Putt-Putt rolls with the changes, debuts new look

Putt-Putt Golf is getting a modern-day makeover as the iconic miniature golf company tries to reinvent itself for the 21st century customer.

The Fayetteville, North Carolina-based company is celebrating its 60th anniversary this summer. As its popularity has waned in recent years, the company is hoping a promising new prototype will create renewed interest among both investors and consumers.

Source: Putt-Putt Fun Center

Putt-Putt Golf holds a place of special nostalgia for millions of Americans, particularly baby boomers and Gen Xers who spent summers on the 18-hole miniature golf courses navigating obstacles and competing to stay on par.

The company started in 1954—with its heyday in the '60s and '70s—and grew to more than 300 locations and emerged as a household name. As the only branded miniature golf firm in the world, Putt-Putt secured copyrights on everything from the obstacles to the type of green carpet used on its courses.

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In the '80s and '90s, things began to change. Interest in miniature golf declined, and the large properties needed to accommodate miniature golf forced the closure of many locations.

"The model of the '50s and '60s no longer works in the 21st century," said Putt-Putt CEO David Callahan. Callahan, a Fayetteville native, bought the company in 2004 with the goal of restoring Putt-Putt's image and creating a new franchise model that's profitable.

Source: Putt-Putt Fun Center

Today, Putt-Putt's size is only a fraction of its past. It operates just 50 locations as franchises.

"Golf-only no longer works," Callahan said.

Over the years, many individual Putt-Putt locations have expanded what they offer to include everything from laser tag to restaurants. Yet, this is the first time such an expansion has become part of the franchise model. In an effort to revive the former miniature golf giant, the company has introduced a new prototype that operates as what basically amounts to a mini-amusement park, which features batting cages, battery-powered go-karts and bumper boats.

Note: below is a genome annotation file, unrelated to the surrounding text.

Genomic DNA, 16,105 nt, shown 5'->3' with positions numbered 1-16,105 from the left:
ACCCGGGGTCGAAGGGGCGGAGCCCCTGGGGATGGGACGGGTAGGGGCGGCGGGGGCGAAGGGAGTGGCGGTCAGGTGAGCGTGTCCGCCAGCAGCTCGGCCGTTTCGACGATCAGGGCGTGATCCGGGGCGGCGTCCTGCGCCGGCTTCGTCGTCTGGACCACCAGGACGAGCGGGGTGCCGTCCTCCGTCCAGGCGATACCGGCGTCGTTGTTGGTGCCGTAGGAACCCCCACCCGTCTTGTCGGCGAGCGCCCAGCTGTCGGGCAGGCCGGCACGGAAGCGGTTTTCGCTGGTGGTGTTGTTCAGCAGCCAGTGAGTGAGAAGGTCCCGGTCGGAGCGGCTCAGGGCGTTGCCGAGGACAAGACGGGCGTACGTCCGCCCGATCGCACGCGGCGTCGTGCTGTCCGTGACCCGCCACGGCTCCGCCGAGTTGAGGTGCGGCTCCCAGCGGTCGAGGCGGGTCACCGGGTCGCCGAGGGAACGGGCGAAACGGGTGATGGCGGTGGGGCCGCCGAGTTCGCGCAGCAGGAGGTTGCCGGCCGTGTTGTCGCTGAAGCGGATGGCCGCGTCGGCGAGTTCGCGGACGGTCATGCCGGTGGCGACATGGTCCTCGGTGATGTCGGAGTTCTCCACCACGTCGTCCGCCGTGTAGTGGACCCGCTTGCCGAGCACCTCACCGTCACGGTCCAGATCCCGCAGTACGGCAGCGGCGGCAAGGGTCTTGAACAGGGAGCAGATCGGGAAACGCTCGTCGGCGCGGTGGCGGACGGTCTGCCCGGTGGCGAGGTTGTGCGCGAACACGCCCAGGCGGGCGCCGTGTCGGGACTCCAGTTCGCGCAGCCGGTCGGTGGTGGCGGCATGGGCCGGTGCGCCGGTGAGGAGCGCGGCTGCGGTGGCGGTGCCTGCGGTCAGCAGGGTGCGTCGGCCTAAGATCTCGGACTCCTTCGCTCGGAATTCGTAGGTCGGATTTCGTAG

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"People want entertainment in a family-friendly environment," Callahan said. "And that's what we provide."

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It's not just the activities that are expanding, but Putt-Putt has also upgraded its infrastructure to go digital. Teaming up with app maker wddonline, customers can now keep score on a Putt-Putt branded app on their iPhone and Android devices. The application links to social media sites like Facebook, allowing users to post their scores online and compete with friends in other locations.

Now Callahan is focused on convincing investors that Putt-Putt Fun Centers are good business. He's worked to rebuild the brand and return the golf center to profitability for the first time in years. The new franchise model has received interest from investors from as far as China and Trinidad who are interested in bringing Putt-Putt franchises overseas, he said.

"Growth has stabilized for now, but the future lies in selling franchises," Callahan said.

—By CNBC's Jessica Golden